The trouble with support groups is that often they're not all that supportive. It's more like a 'drowning in unison' group. That's how I felt anyway. I was already overwhelmed by the situation I suddenly, and unexpectedly found myself in, and sitting around moaning about it really wasn't helping.

I needed someone NOT in my situation at that time, to grab me by the hand, pull me from the quagmire of emotion, fear and anxiety, and show me how the future could be and would be.

I was told at the beginning that Mr A would never walk and would have to attend a special school. Well, they were right on the not walking, but competely wrong on the 'special' school. But let me say this. There's more to his life than the lack of ability to walk. Walking is over-rated as far as he, and we are concerned. He gets around just fine and dandy in his motorised chair, always has somewhere to sit, and gets preferential treatment at sporting events and concerts. And yes, he attended a 'special education unit', but this unit was on the campus of a mainstream high school, where he was valued and accepted as part of the normal throng of high school life. He went to the school camps, he attended the semi-formal and formal, he gave speeches, played sport, and cheered the school teams on at sporting events. He also completed a normal high school curriculum, earning an OP (Australian high school competency score with the highest being 1 and ranging through to the lowest at 28), of 12, bettering many of his 'able bodied' peers. In the end, the two things that we feared most at the start, have not been things to be feared at all.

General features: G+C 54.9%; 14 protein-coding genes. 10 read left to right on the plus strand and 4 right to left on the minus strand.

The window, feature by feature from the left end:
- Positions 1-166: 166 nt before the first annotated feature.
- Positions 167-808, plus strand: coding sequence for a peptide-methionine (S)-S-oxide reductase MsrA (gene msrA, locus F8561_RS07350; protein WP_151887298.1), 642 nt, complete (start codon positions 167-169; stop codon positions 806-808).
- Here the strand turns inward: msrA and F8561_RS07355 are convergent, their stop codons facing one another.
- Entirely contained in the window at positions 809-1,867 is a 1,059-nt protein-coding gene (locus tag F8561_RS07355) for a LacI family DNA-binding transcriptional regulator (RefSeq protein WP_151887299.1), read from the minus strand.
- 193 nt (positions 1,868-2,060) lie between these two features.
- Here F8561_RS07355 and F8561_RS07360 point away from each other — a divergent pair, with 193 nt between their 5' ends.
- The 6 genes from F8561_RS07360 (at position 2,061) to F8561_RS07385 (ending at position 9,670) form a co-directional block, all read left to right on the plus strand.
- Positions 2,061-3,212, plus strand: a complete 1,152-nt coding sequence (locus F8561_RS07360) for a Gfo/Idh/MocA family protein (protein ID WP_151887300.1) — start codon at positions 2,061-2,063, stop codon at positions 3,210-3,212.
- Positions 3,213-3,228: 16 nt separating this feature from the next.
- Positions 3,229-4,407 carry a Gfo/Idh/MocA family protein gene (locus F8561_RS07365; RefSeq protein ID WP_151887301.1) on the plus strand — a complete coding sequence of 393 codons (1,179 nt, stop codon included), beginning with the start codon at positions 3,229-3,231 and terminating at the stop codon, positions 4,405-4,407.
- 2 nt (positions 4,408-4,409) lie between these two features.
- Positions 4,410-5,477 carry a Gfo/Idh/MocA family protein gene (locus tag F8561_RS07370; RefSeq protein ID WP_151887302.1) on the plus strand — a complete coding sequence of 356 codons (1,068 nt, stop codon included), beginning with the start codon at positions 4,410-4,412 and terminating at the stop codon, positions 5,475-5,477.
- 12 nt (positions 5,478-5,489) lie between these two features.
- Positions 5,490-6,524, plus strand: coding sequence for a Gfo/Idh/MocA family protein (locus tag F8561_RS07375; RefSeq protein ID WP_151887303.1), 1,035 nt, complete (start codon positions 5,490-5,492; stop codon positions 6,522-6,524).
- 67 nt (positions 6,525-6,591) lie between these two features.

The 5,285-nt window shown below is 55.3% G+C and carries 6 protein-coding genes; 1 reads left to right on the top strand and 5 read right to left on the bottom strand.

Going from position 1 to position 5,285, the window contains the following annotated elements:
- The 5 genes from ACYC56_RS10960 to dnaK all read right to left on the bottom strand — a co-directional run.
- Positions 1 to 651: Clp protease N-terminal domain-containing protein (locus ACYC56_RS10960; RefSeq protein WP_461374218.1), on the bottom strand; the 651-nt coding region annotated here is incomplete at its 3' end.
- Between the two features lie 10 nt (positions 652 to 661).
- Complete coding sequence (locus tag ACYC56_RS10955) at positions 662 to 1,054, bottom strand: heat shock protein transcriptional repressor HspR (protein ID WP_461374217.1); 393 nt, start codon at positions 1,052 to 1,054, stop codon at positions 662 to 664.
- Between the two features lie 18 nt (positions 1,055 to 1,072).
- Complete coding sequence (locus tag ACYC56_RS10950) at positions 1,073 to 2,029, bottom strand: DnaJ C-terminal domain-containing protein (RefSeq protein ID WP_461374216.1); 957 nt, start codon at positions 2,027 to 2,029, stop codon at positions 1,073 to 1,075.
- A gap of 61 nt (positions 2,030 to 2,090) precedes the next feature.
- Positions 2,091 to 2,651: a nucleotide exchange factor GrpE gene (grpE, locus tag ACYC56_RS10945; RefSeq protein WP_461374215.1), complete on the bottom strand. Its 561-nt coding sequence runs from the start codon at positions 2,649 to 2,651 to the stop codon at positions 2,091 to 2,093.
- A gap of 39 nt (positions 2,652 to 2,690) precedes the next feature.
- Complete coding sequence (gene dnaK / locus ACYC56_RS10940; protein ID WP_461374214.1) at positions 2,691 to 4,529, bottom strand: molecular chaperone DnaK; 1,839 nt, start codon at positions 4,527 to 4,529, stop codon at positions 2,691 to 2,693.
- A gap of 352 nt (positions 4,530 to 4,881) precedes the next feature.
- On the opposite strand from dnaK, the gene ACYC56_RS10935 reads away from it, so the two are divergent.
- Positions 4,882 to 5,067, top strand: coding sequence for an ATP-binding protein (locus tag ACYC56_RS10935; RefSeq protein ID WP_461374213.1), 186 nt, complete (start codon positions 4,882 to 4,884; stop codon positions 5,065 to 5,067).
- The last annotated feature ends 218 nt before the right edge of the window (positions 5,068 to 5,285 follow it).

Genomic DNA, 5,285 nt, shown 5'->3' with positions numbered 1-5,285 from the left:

We were also lead to believe that he would never live independently, and would forever be tied to us, depending upon us for every daily living task. Well, we proved that one wrong too, but that's a long, long story for another day.

I needed hope when Mr A was first diagnosed, and frankly it was thin on the ground. The service organisation wanted to tie him up in knots with equipment and orthoses, and I just wanted my son to be as normal as possible. They treated me with disdain when I wanted to pursue 'alternative' treatments, but came running to pick my brains after I did so, and had a good outcome.